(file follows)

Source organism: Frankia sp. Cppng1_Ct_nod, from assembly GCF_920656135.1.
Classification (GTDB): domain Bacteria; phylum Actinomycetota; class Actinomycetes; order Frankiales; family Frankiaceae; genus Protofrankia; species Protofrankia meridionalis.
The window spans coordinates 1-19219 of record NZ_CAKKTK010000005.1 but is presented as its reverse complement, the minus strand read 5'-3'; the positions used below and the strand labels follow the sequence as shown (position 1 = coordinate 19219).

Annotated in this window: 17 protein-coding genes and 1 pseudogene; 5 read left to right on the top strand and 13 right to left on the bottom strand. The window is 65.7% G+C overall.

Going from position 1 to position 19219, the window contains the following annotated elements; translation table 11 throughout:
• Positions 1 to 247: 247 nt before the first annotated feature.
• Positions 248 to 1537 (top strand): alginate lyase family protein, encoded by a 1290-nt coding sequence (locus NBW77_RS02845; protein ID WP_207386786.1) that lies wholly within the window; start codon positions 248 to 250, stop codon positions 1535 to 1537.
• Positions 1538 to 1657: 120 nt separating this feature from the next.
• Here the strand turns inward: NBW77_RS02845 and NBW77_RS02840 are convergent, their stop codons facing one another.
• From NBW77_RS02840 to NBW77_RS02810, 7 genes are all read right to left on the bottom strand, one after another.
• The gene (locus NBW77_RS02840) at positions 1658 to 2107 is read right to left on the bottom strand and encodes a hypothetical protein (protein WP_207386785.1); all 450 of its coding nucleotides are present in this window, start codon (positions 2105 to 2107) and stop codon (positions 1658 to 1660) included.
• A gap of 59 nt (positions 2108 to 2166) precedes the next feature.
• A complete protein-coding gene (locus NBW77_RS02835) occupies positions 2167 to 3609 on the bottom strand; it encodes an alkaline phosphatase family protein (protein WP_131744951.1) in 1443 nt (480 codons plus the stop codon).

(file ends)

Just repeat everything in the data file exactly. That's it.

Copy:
Source organism: Frankia sp. Cppng1_Ct_nod, from assembly GCF_920656135.1.
Classification (GTDB): domain Bacteria; phylum Actinomycetota; class Actinomycetes; order Frankiales; family Frankiaceae; genus Protofrankia; species Protofrankia meridionalis.
The window spans coordinates 1-19219 of record NZ_CAKKTK010000005.1 but is presented as its reverse complement, the minus strand read 5'-3'; the positions used below and the strand labels follow the sequence as shown (position 1 = coordinate 19219).

Annotated in this window: 17 protein-coding genes and 1 pseudogene; 5 read left to right on the top strand and 13 right to left on the bottom strand. The window is 65.7% G+C overall.

Going from position 1 to position 19219, the window contains the following annotated elements; translation table 11 throughout:
• Positions 1 to 247: 247 nt before the first annotated feature.
• Positions 248 to 1537 (top strand): alginate lyase family protein, encoded by a 1290-nt coding sequence (locus NBW77_RS02845; protein ID WP_207386786.1) that lies wholly within the window; start codon positions 248 to 250, stop codon positions 1535 to 1537.
• Positions 1538 to 1657: 120 nt separating this feature from the next.
• Here the strand turns inward: NBW77_RS02845 and NBW77_RS02840 are convergent, their stop codons facing one another.
• From NBW77_RS02840 to NBW77_RS02810, 7 genes are all read right to left on the bottom strand, one after another.
• The gene (locus NBW77_RS02840) at positions 1658 to 2107 is read right to left on the bottom strand and encodes a hypothetical protein (protein WP_207386785.1); all 450 of its coding nucleotides are present in this window, start codon (positions 2105 to 2107) and stop codon (positions 1658 to 1660) included.
• A gap of 59 nt (positions 2108 to 2166) precedes the next feature.
• A complete protein-coding gene (locus NBW77_RS02835) occupies positions 2167 to 3609 on the bottom strand; it encodes an alkaline phosphatase family protein (protein WP_131744951.1) in 1443 nt (480 codons plus the stop codon).